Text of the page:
Orthodontic Practice Lease Considerations – Part 2

We previously discussed some of the issues regarding an office lease that need to be considered when buying an orthodontic practice and the selling doctor owns the office. In this article, we will discuss lease issues to be considered when the office is leased from a third party.

The first item to consider is when you can contact the landlord about lease terms once you purchase the practice. Quite often, the selling orthodontist wants the sale of the practice to remain confidential as long as possible. The seller may not want the landlord to know that he/she is selling the practice until many of the other sale and financing terms are agreed to by the buyer and seller. Thus, the buyer’s conversations with the landlord may not begin until later in the negotiation process.

Just like when the selling orthodontist owns the real estate, the lease terms must be considered. The buyer generally has to get at least a 5 year lease term, inclusive of renewal options, in order for a bank to provide financing for the transaction (the bank wants assurance that the buyer will have an office to treat patients and earn income for a reasonable amount of time in order to repay the purchase loan). The landlord generally prefers a longer lease term, and the buyer has to consider how long he/she plans to stay in the office and whether another office or location in the city is better for the practice. If the buyer’s plans are to relocate the practice soon, he/she should try to negotiate a shorter initial lease term with options to extend the lease for one year periods (to satisfy the lender’s requirement).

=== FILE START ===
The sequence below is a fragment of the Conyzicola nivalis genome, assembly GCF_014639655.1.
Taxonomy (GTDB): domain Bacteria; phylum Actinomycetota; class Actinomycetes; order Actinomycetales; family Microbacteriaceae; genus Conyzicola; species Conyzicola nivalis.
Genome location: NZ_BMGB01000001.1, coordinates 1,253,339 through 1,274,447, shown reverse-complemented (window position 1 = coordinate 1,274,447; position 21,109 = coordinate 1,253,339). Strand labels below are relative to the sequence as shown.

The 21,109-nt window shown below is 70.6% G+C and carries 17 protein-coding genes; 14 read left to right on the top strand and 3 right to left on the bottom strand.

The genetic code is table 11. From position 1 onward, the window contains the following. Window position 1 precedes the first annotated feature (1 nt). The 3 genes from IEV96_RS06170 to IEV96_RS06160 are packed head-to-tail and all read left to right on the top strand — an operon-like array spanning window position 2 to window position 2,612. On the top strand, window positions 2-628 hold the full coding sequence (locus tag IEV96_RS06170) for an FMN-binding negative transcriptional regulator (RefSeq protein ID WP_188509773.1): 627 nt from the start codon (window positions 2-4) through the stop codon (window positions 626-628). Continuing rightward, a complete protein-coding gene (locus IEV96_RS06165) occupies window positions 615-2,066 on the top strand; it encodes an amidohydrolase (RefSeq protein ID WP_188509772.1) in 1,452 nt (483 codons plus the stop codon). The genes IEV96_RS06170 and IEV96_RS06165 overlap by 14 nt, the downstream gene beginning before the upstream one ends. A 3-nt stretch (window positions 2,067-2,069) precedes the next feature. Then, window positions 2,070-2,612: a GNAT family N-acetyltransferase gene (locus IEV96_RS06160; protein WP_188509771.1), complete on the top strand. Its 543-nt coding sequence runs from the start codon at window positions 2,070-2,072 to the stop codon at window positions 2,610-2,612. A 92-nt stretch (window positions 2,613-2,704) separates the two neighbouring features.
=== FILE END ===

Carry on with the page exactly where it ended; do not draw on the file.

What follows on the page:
The lease rate also needs to be considered as we have seen some instances where the seller has been in a tenant in the office for a number of years without a rate increase, or without a formal lease agreement, and has a very good relationship with the landlord. When the seller is no longer the tenant, the landlord may see this as an opportunity to increase the rental rate to fair market rates, which has an impact on the practice’s profitability. Similar to when the seller owns the office and the fair market lease rates should be considered when the practice valuation is prepared, if it is fairly certain that the lease rate will be increased in the future, the practice valuation should take this into account and the buyer should be made aware of this early in the process.